DUAL (Drug User Advocacy League) of Ottawa was founded in the summer of 2010.  DUAL’s members are active and former users and their allies.  Visit the About section to learn more about DUAL.

This website is a comprehensive resource for DUAL members and the Ottawa community.  From here, you can contact DUAL’s Chairperson, Sean LeBlanc, learn about how to join DUAL, check out the resources and efforts of the DUAL working groups and donate.  DUAL members can also access the private members-only page for announcements and community.

If you would like to contact DUAL, visit the Contact page.

Focus Group-Nov 13/2019

AidsLaw is doing a focus group on OD next week on People who use drugs…call 1 800 961 9862 #243, answer a couple of questions and you may be registered! Pays $30, plus food and bus tx

Why is the overdose crisis not a federal election issue?

Tyndall: Why is the overdose crisis not a federal election issue?


Why isn’t the public demanding action? The simple answer is entrenched stigma and discrimination, and a general perception that people who use drugs should just stop. The blame for the overdose crisis has fallen squarely on the very people who are dying.

Harm reduction, including supervised injection sites, works but more support is needed to deal with the rising number of overdose deaths in Canada. JAMES PARK / OTTAWA CITIZEN


In 2015, when deaths due to unintentional drug overdoses were rapidly rising in British Columbia, no one would have predicted that more than 4,500 people would die over the next four years. It wasn’t long before overdose deaths began to rise across Canada, with Alberta and Ontario hit particularly hard. Officially, more than 12,000 Canadians have died in the past three years and this is likely an under-estimation.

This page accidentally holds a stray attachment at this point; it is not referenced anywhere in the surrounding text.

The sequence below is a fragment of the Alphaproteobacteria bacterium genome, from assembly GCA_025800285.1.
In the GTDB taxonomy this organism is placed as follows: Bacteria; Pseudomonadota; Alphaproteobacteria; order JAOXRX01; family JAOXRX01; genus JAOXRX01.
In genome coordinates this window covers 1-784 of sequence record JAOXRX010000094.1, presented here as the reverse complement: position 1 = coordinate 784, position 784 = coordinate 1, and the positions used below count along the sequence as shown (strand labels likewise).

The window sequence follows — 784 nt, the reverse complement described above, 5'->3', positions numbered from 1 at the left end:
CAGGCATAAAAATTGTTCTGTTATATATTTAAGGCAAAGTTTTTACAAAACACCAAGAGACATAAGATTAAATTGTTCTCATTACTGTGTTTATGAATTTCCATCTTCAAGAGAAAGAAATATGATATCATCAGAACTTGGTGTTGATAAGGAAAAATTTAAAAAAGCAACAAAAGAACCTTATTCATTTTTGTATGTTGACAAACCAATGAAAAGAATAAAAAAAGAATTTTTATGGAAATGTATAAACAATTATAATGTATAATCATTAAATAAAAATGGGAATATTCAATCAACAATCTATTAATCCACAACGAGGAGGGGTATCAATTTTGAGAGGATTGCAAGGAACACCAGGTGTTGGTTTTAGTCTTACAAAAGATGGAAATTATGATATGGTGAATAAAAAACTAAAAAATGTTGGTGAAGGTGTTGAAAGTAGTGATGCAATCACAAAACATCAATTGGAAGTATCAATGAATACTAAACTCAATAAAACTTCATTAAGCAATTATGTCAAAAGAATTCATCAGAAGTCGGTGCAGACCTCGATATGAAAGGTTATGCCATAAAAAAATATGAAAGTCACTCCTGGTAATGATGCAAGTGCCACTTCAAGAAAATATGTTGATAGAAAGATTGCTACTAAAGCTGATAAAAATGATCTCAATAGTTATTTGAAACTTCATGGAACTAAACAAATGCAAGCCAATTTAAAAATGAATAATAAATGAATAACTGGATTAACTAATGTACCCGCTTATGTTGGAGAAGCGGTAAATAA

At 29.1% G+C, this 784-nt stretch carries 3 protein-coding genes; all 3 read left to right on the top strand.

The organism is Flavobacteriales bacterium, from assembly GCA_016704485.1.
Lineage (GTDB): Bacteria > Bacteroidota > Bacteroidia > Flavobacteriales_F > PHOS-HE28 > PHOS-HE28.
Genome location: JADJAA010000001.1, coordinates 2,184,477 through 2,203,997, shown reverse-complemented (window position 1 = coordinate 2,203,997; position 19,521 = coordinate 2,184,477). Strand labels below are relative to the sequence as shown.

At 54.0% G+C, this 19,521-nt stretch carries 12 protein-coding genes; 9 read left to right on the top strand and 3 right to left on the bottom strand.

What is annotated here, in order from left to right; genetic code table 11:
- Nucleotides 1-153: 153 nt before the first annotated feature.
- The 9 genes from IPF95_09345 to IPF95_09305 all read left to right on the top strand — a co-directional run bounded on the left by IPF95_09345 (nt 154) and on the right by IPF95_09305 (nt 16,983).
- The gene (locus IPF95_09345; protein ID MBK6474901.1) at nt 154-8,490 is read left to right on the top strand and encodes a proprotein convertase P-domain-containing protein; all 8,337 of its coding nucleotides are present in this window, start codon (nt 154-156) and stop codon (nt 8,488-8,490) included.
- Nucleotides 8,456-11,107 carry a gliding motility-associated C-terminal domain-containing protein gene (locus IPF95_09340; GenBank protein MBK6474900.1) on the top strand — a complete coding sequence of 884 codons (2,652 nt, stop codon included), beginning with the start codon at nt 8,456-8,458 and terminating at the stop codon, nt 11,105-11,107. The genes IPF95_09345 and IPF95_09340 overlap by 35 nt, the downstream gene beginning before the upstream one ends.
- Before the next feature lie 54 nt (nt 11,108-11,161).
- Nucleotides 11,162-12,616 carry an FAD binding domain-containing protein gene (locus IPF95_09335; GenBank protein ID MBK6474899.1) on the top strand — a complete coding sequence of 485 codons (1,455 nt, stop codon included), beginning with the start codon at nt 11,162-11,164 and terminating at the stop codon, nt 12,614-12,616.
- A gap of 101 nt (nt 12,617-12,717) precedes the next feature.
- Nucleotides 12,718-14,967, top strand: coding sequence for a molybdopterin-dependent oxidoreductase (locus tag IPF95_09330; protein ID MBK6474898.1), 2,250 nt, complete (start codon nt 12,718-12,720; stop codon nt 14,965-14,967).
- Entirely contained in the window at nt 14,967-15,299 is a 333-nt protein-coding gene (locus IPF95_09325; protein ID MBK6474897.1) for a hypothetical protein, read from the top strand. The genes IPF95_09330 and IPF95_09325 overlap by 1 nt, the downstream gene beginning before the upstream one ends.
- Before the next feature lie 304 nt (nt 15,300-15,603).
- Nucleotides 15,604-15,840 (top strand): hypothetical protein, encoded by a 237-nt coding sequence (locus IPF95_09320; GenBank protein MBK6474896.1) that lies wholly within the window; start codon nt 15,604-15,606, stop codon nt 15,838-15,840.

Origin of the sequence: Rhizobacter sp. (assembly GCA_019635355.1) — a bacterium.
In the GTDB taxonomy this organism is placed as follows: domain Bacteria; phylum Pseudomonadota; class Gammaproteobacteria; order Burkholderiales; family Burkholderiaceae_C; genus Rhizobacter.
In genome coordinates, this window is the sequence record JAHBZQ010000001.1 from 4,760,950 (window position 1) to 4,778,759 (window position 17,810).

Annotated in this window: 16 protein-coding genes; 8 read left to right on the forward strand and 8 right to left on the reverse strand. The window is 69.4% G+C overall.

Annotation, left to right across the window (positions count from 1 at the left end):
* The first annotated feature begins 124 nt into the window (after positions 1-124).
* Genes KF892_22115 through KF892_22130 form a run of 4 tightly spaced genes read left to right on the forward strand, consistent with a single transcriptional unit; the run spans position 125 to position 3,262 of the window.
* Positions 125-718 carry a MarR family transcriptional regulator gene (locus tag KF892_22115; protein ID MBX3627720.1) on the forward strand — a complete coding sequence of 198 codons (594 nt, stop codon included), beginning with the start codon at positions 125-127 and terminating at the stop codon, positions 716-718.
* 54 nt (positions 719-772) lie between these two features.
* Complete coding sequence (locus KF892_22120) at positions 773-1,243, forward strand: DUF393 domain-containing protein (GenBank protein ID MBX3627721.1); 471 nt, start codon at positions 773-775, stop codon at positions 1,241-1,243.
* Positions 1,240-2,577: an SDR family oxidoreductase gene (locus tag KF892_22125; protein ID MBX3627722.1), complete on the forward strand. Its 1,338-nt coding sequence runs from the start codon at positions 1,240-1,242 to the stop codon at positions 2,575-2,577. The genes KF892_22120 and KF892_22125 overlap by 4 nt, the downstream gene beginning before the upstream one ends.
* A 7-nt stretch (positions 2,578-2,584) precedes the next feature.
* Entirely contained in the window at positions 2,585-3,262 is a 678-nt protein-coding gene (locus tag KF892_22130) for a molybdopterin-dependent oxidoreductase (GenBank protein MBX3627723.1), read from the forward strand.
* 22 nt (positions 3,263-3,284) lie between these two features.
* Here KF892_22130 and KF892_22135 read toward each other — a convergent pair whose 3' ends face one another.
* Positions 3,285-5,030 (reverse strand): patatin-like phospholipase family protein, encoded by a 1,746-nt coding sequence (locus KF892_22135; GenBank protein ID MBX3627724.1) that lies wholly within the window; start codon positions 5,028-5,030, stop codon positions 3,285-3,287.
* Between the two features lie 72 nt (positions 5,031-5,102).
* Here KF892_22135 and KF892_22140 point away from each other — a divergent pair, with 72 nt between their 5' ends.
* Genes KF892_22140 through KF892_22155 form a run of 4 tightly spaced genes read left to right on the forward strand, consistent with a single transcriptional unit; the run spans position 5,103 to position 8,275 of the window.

These numbers are staggering when compared with other recent epidemics. In 1995, the year before effective HIV treatment was available, 1,500 people died of AIDS. In 2003, 44 Canadians died of SARS. The impact of the overdose crisis has been so prodigious that life expectancy in Canada has actually fallen. While death statistics represent lives that are taken too early, the impact on the families, friends and communities left behind will be lasting.

As this public health catastrophe unfolds in full view, why is it not a major election issue? Why isn’t the public demanding action? The simple answer is entrenched stigma and discrimination, and a general perception that people who use drugs should just stop. The blame for the overdose crisis has fallen squarely on the very people who are dying. Basically, if people decide to get their drugs from unknown sources such as drug dealers, the internet, or a friend of a friend, they get what they deserve. Governments, policymakers and medical professionals have largely escaped any direct accountability. After all, what are they supposed to do if people will go to any extreme to purchase these dangerous substances?